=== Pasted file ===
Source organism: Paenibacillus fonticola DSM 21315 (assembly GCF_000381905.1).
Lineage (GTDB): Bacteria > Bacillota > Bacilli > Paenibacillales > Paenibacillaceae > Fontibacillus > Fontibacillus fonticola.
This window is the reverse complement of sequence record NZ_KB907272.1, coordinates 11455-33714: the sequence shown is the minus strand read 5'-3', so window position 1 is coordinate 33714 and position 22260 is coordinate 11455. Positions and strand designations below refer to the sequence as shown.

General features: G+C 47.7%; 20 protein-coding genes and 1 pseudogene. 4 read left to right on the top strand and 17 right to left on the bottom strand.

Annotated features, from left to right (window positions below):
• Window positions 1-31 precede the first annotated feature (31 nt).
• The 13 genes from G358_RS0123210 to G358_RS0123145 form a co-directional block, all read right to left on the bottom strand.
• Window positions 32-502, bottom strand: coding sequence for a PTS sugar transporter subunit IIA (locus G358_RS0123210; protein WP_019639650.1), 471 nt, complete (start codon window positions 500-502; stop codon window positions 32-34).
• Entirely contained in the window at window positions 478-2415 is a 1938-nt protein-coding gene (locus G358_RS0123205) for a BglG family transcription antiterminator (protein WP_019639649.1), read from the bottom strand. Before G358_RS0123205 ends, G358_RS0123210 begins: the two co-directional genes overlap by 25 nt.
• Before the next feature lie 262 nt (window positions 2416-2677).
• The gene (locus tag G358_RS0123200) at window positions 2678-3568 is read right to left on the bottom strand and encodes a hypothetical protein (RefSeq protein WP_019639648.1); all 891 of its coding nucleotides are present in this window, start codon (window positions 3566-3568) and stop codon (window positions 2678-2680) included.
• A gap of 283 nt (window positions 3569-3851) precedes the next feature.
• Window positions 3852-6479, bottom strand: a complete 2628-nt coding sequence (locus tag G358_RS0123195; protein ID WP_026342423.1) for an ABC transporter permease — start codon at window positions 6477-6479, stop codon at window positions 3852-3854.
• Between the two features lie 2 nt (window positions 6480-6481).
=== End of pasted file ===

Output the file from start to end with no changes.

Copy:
Source organism: Paenibacillus fonticola DSM 21315 (assembly GCF_000381905.1).
Lineage (GTDB): Bacteria > Bacillota > Bacilli > Paenibacillales > Paenibacillaceae > Fontibacillus > Fontibacillus fonticola.
This window is the reverse complement of sequence record NZ_KB907272.1, coordinates 11455-33714: the sequence shown is the minus strand read 5'-3', so window position 1 is coordinate 33714 and position 22260 is coordinate 11455. Positions and strand designations below refer to the sequence as shown.

General features: G+C 47.7%; 20 protein-coding genes and 1 pseudogene. 4 read left to right on the top strand and 17 right to left on the bottom strand.

Annotated features, from left to right (window positions below):
• Window positions 1-31 precede the first annotated feature (31 nt).
• The 13 genes from G358_RS0123210 to G358_RS0123145 form a co-directional block, all read right to left on the bottom strand.
• Window positions 32-502, bottom strand: coding sequence for a PTS sugar transporter subunit IIA (locus G358_RS0123210; protein WP_019639650.1), 471 nt, complete (start codon window positions 500-502; stop codon window positions 32-34).
• Entirely contained in the window at window positions 478-2415 is a 1938-nt protein-coding gene (locus G358_RS0123205) for a BglG family transcription antiterminator (protein WP_019639649.1), read from the bottom strand. Before G358_RS0123205 ends, G358_RS0123210 begins: the two co-directional genes overlap by 25 nt.
• Before the next feature lie 262 nt (window positions 2416-2677).
• The gene (locus tag G358_RS0123200) at window positions 2678-3568 is read right to left on the bottom strand and encodes a hypothetical protein (RefSeq protein WP_019639648.1); all 891 of its coding nucleotides are present in this window, start codon (window positions 3566-3568) and stop codon (window positions 2678-2680) included.
• A gap of 283 nt (window positions 3569-3851) precedes the next feature.
• Window positions 3852-6479, bottom strand: a complete 2628-nt coding sequence (locus tag G358_RS0123195; protein ID WP_026342423.1) for an ABC transporter permease — start codon at window positions 6477-6479, stop codon at window positions 3852-3854.
• Between the two features lie 2 nt (window positions 6480-6481).